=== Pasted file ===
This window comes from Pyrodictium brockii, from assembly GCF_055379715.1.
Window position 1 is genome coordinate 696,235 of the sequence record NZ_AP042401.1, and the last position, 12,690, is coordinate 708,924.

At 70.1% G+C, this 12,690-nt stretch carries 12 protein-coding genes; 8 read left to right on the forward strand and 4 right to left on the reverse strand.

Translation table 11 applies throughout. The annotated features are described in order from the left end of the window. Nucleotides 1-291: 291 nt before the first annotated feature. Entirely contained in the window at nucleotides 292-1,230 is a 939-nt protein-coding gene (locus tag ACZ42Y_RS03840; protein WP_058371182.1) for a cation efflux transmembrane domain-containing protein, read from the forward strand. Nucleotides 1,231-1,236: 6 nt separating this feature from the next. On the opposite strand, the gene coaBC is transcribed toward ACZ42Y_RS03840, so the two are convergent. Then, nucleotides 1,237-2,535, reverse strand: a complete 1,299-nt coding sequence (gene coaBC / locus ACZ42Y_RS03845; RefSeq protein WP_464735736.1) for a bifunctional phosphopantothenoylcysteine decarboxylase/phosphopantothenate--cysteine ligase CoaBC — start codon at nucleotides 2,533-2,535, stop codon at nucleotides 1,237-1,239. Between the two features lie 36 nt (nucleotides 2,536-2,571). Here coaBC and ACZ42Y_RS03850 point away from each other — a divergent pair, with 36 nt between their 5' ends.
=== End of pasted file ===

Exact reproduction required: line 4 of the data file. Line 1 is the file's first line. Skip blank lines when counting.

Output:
Translation table 11 applies throughout. The annotated features are described in order from the left end of the window. Nucleotides 1-291: 291 nt before the first annotated feature. Entirely contained in the window at nucleotides 292-1,230 is a 939-nt protein-coding gene (locus tag ACZ42Y_RS03840; protein WP_058371182.1) for a cation efflux transmembrane domain-containing protein, read from the forward strand. Nucleotides 1,231-1,236: 6 nt separating this feature from the next. On the opposite strand, the gene coaBC is transcribed toward ACZ42Y_RS03840, so the two are convergent. Then, nucleotides 1,237-2,535, reverse strand: a complete 1,299-nt coding sequence (gene coaBC / locus ACZ42Y_RS03845; RefSeq protein WP_464735736.1) for a bifunctional phosphopantothenoylcysteine decarboxylase/phosphopantothenate--cysteine ligase CoaBC — start codon at nucleotides 2,533-2,535, stop codon at nucleotides 1,237-1,239. Between the two features lie 36 nt (nucleotides 2,536-2,571). Here coaBC and ACZ42Y_RS03850 point away from each other — a divergent pair, with 36 nt between their 5' ends.